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In April of 2004, d dogs and c cats lived in an animal shelter. If 4 cats arrived at the shelter in May of 2004 and the ratio of dogs to cats remained unchanged, in terms of c and d, how many dogs arrived at the shelter in May of 2004?
(D) d^2 - 4d
(E) (2cd + 4d)/c
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Traditionally, oral drugs in pill or capsule form have been designed to release the dose of medicine in the upper gastrointestinal tract, where drugs are more readily dissolved and absorbed. New research has targeted the colon as an ideal environment for drug absorption to treat certain illnesses. To reach the colon, the drug must first pass through the stomach and small intestine. Table 1 details several drug-delivery systems.
The following experiments test two of the drug-delivery systems:
Bacteria-dependent delivery. This experiment measured the average time it took a coated tablet to travel from the stomach (gastric emptying) through the small intestine (small intestine transit) to arrive in the colon. Twelve healthy men aged 23 to 25 years old and weighing between 55 and 70 kilograms (kg) who had fasted overnight were divided into 3 groups. They each swallowed 1 tablet, which contained a tracer (A or B) and 1 of 2 natural coatings (1 or 2). The location of the tracer was measured every half-hour for 12 hours. The average times are recorded in Table 2.
Time-dependent delivery. The methods were the same as those used in Experiment 1, except that the tablets all contained the same tracer and 1 of 2 outer coatings (A or B) and one of two inner coatings (1 or 2). The average times are recorded in Table 3.
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Several scientists considered some different environmental factors and their influence on the growth of certain bacteria. The following experiments used Salmonella bacteria to measure the effect of pH levels, nutrients, and temperature on the number of bacteria produced within a given time period.
1. According to Table 1, what might best contribute to the growth of Salmonella bacteria?
A. A pH level above 9
B. A pH level below 5
C. A pH level near 7
D. A pH level near 5
2. According to the results of the three experiments, which combination of the three factors studied would be expected to produce the highest percent growth?
F. pH level of 5, organic compound in Dish 2, temperature of 40◦C
G. pH level of 7, organic compound in Dish 2, temper- ature of 10◦C
H. pH level of 5, organic compound in Dish 1, temper- ature of 40◦C
J. pH level of 9, organic compound in Dish 1, temper- ature of 90◦C
3. Which of the following conclusions is strengthened by the results of Experiment 1?
A. Salmonella bacteria reproduce most efficiently in an acidic environment.
B. Salmonella bacteria reproduce most efficiently in a neutral environment.
C. Salmonella bacteria cannot reproduce in a basic environment.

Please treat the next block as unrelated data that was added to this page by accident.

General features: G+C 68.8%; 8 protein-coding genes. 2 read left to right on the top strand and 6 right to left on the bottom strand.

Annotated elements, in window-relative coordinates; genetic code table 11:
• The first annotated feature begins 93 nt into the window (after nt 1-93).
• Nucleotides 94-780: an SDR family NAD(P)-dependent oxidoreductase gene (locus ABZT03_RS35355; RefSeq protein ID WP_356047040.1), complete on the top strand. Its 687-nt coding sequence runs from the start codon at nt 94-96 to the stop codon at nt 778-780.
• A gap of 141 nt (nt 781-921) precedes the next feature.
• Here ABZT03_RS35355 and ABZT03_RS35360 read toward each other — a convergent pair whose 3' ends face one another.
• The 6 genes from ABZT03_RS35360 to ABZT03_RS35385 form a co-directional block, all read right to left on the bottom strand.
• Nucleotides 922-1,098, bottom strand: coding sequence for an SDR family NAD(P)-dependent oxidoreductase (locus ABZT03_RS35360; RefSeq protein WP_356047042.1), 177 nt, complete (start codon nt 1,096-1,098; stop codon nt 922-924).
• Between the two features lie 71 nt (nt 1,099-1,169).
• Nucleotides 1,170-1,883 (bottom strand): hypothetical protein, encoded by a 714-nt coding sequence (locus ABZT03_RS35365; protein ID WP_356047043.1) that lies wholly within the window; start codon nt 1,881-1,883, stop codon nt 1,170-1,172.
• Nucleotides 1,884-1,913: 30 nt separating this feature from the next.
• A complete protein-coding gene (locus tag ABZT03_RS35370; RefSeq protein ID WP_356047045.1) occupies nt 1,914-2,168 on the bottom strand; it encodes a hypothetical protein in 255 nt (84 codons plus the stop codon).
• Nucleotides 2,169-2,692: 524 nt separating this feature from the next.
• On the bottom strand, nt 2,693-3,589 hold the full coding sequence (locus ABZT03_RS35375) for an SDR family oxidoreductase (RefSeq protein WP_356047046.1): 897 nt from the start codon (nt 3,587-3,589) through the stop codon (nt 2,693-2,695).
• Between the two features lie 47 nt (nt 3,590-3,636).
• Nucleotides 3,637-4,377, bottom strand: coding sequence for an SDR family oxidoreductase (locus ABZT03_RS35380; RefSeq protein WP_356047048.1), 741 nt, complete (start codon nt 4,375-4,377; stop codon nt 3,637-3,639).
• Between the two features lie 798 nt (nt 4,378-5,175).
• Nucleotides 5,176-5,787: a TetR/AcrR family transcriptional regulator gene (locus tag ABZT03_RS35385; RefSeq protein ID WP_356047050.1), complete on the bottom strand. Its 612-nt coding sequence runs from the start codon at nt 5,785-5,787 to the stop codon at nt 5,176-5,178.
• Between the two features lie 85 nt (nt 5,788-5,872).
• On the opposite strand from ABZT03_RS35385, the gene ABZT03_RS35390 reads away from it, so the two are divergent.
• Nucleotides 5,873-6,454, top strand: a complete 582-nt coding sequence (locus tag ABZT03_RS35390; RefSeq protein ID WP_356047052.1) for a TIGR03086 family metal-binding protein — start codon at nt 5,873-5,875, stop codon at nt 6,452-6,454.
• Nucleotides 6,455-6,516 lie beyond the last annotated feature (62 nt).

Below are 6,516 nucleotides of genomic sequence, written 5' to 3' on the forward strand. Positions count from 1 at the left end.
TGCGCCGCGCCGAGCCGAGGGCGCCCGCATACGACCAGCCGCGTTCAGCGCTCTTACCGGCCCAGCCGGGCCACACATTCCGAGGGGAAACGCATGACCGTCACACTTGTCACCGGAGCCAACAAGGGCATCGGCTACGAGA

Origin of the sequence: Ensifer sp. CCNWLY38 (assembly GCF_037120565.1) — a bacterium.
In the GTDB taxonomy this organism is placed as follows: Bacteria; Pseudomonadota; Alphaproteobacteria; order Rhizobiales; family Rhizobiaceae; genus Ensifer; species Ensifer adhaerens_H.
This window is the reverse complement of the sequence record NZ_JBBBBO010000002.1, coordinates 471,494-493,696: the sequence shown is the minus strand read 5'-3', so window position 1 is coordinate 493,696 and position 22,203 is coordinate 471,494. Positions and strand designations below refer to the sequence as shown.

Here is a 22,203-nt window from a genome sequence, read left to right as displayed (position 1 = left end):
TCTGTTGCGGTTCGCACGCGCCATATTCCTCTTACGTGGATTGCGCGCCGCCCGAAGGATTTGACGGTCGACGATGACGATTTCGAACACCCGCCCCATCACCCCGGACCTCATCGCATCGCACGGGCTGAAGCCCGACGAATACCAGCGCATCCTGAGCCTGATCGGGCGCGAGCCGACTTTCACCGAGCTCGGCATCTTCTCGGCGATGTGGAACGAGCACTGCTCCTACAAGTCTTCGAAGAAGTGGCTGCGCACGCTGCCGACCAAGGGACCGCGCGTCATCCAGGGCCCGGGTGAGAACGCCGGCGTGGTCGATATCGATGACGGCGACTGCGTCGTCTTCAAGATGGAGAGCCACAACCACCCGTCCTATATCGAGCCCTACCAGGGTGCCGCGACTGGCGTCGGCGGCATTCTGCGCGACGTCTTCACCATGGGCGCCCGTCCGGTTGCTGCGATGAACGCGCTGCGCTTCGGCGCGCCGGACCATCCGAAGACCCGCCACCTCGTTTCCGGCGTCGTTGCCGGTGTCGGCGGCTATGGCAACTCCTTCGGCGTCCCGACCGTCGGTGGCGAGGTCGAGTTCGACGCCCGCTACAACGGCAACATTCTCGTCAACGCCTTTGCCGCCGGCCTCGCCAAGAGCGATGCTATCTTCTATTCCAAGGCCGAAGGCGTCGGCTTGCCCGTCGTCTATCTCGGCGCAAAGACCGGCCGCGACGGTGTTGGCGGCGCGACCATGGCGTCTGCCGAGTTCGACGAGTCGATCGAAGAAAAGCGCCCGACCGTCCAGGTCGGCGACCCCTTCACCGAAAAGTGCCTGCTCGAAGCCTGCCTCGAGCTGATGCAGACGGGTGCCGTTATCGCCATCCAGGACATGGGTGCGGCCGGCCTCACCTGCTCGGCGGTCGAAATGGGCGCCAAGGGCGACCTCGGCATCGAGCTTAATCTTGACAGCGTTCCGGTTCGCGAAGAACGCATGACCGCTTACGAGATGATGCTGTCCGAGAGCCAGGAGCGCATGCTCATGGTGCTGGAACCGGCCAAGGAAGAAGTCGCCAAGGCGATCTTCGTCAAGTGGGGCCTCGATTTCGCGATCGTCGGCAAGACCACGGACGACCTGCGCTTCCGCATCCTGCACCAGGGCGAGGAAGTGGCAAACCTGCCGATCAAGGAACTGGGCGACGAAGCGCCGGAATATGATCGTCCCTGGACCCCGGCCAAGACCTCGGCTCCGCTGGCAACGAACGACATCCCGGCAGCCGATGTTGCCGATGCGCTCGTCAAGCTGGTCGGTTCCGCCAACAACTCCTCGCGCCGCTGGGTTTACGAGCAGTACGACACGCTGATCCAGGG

D. Salmonella bacteria cannot reproduce in an acidic environment.
4. Bacteria will generally reproduce until all of the nutrients available have been depleted. How could the experiment be altered to maximize the length of time that bacteria will reproduce?
F. Change the observation time from 6 hours to 12 hours.
G. Regularly re-supply each group of bacteria with unlimited nutrients.
H. Increase the rate of growth by decreasing the pH levels.
J. Do not test the effect of different nutrient combinations on growth.
5. Which of the following was the independent variable in Experiment 3?
A. pH level
C. organic compound
D. percent growth
6. The experiments recorded the percent growth that occurred over a 6-hour period. Bacteria often repro- duce at a rate that drastically varies from one stage to the next. The best way to study the different stages of growth would be to record the percent growth:
F. after 2 hours only.
G. after 4 hours, then again after 6 hours.
H. after 8 hours only.
J. every 15 minutes for 3 hours.
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Dopamines serve as enhancers or catalysts (a substance that initiates or increases the rate of impulses during a chemical reaction, but is not depleted during the process) to certain reactions involved in the activity of human thought. The dopamine intropin is involved in the stimulation of the neurotransmitters in the brain when thought is initiated. A student investigated the effects of dopamine activity on a specific neurotransmitter.
To each of 10 test tubes, 7 milliliters (mL) of a peptide (a neurotransmitter) solution was added. Two mL of an intropin solution was added to each of Tubes 1–9. Tube 10 received 2 mL of water without intropin. The tubes were then stirred at a constant rate in water baths at various temperatures and incubated (heated) from 0 to 15 minutes (min). At the end of the incubation period, 0.3 mL of NaCl solution was added to each tube. The NaCl stopped the reaction between the intropin and the peptide. The precipitates, solids formed in a solution during a chemical reaction, which in this case were caused by the reaction of NaCl and the pep- tide, were removed from the tubes and dried. The masses of the precipitates, in milligrams (mg), were measured to determine the relative amount of enhancer that remained in the tube. The results are shown in Table 1.
Peptide solution (8 mL) was added to an additional 8 test tubes to which 2 mL of intropin solution was then added. The tubes were incubated at 10 degrees Celsius and stirred at a constant rate for 15 min. The effect of acidity on the neurotransmitter was observed by varying the acidity levels (using the pH scale). The relative amount of neurotransmitter present in each tube was determined in the same manner as Experiment 1, by adding NaCl solution to each test tube. The results are in shown in Table 2.